How I Live Now is a touching tale of love in wartime. While the novel starts off a little awkward, and Rosoff’s style takes a little getting used to, the story and characters soon develop enough to ensnare the reader. Rosoff uses Daisy to provide a unique vision of coming-of-age in a war-torn world – one filled with innocence, sorrow, and compassion.

Rating: 3 out of 5

Other Reviews of How I Live Now: Dewey Monster, Gretchen’s Reading Journal, BCF, Bold. Blue. Adventure.

The Thirteenth Tale

7. The Thirteenth Tale by Diane Setterfield. 406p. Published September 2006 / October 2007 (TP).

The Thirteenth Tale

I picked up a copy of this because, frankly, it was everywhere. Turned out it was well worth it. Setterfield’s flowing prose paint a marvelous story to pull at the heart of every book-lover. Add a dash of intrigue and a pinch of romance, and The Thirteenth Tale takes you on a marvelous trip through the history of an overly eccentric English family.

Margaret Lea is the daughter of a rare-books vendor. She’s spent her entire life plundering the treasures of his store, devouring classics as if they were the sweetest ambrosia. She herself is not short on accomplishment, having researched and published a few biographies on the long dead. You see, modern literature holds nothing for Margaret. At least not until she finds a strange book hidden away by her father. This tome, entitled The Thirteen Tales, is the first work of world renowned author Vida Winter, and retells classic children’s tales in a new, morbidly fascinating way. But there is a mystery here – The Thirteen Tales only contains twelve. Where is the 13th tale? Turns out this copy is the rarest of finds – the last remaining of the original mis-published title. You see, Winter never published the thirteenth tale, leaving the world to twist in the wind. Furthermore, no one knows anything about Winter – it was as if she suddenly popped into the world a literary genius.

Yet a shocking summons from none other than Miss Winter herself draws Margaret closer than any before her have come. Winter, feeling her death is imminent, requests Margaret join her at her secluded manor and write her biography. And not just any biography – for someone has written one of those almost every year – but her real life story.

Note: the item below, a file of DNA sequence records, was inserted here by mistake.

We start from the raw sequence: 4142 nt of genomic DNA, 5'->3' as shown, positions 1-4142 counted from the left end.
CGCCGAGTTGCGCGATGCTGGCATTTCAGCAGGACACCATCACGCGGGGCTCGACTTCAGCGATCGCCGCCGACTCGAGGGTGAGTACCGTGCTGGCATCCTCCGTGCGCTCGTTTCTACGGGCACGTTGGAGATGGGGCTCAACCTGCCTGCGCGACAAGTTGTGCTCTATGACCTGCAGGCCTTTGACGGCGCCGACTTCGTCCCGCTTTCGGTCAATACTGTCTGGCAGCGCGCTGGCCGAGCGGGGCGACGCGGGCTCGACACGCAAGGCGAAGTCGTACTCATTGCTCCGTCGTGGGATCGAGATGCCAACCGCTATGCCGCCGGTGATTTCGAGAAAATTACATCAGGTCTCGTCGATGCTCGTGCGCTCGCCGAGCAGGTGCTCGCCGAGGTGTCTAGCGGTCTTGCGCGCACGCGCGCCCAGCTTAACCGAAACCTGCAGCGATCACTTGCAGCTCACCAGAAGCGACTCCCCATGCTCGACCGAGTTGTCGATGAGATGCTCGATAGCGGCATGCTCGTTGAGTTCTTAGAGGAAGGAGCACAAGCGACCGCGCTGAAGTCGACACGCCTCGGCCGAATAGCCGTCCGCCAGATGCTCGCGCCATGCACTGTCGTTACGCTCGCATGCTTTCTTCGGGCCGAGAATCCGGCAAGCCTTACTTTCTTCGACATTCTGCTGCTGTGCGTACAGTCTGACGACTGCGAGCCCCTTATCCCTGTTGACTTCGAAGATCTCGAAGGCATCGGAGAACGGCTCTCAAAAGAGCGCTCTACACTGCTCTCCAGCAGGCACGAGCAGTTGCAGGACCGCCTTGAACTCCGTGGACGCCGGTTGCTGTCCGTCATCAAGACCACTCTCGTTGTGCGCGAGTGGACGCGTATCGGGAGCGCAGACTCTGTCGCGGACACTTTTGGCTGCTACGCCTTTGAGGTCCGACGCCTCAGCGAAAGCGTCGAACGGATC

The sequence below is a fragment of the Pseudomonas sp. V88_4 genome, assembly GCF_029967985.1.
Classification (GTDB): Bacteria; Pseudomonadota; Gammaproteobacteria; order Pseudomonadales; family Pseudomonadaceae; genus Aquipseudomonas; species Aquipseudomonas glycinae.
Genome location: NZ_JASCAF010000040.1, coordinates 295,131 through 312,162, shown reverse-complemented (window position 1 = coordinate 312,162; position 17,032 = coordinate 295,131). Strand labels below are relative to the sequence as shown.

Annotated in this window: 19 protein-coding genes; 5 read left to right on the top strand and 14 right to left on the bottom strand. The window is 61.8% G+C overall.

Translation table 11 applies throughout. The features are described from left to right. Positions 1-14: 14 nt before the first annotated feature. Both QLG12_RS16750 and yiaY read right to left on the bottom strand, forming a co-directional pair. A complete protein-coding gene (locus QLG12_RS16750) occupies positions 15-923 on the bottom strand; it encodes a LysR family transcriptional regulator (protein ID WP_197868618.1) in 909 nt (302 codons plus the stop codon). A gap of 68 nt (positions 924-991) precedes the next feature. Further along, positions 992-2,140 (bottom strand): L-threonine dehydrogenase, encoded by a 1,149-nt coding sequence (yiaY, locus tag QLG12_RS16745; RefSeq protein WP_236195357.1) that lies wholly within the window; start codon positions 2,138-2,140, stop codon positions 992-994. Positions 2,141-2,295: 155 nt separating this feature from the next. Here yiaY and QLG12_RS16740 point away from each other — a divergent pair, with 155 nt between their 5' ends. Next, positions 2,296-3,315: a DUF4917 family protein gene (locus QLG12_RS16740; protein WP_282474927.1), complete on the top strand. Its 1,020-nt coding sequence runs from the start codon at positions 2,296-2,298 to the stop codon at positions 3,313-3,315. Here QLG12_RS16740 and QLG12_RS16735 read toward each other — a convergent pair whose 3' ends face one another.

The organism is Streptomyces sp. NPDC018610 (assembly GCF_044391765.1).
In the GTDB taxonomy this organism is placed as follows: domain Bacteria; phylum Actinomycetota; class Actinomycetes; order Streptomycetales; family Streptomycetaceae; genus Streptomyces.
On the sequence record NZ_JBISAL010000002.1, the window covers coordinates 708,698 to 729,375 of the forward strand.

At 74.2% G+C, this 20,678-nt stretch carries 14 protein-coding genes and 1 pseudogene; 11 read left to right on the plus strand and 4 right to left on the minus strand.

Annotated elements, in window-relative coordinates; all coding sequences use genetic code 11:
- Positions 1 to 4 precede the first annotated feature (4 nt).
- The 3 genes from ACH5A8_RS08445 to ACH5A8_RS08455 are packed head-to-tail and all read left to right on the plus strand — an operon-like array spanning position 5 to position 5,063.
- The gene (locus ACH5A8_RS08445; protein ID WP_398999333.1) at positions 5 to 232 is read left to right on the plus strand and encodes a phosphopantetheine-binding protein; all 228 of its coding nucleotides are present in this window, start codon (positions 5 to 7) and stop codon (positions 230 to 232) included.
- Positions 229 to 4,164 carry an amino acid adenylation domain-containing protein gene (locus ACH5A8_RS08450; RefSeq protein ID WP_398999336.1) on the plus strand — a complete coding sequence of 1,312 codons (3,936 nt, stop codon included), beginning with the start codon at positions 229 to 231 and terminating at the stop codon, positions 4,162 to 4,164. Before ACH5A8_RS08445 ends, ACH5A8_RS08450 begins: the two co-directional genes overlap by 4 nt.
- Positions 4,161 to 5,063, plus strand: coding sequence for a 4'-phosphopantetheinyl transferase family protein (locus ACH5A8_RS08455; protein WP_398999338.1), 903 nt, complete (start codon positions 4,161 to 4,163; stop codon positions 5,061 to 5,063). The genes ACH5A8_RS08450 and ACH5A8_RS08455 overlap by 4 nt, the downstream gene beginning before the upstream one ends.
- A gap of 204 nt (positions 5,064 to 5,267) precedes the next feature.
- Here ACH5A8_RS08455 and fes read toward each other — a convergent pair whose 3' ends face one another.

The Thirteenth Tale is the story of Ms. Winter’s past. It is the story of her family – her philandering mother, possessive grandfather and uncle, and eccentric twin sister. It is a story of twisted hearts and corrupted minds. It is the story of two inseparable sisters who were forcibly parted.

But this novel is also a tale of the present. Of Margaret and her own family’s dark secret. Of the investigation into the truth of Winter’s tale. In the consequences of the past. In the hope for the future.

Setterfield has authored a truly wonderful book. The Thirteenth Tale is a story reminiscent of the classics, yet modern in its telling. The colorful characters and captivating plot capture the reader in a world so like ours yet so captivatingly unique. Margaret is the personification of the reader in all of us and Winter the writer. This is a book I’d recommend to anyone with a passion for either.

Rating: 3 out of 5

Other Reviews of The Thirteenth Tale: A Garden Carried in the Pocket, A Girl Walks Into a Bookstore, Mog’s Book Blog, Valentina’s Room, Stuff as Dreams Are Made Of